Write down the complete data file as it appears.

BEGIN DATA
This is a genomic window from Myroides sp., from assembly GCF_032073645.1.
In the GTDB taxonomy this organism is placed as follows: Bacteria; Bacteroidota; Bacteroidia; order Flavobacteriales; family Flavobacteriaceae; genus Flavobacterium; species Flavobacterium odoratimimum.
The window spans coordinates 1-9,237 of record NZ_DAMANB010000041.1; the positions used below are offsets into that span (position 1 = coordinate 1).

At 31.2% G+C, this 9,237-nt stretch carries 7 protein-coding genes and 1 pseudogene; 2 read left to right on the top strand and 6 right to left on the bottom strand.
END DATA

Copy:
This is a genomic window from Myroides sp., from assembly GCF_032073645.1.
In the GTDB taxonomy this organism is placed as follows: Bacteria; Bacteroidota; Bacteroidia; order Flavobacteriales; family Flavobacteriaceae; genus Flavobacterium; species Flavobacterium odoratimimum.
The window spans coordinates 1-9,237 of record NZ_DAMANB010000041.1; the positions used below are offsets into that span (position 1 = coordinate 1).

At 31.2% G+C, this 9,237-nt stretch carries 7 protein-coding genes and 1 pseudogene; 2 read left to right on the top strand and 6 right to left on the bottom strand.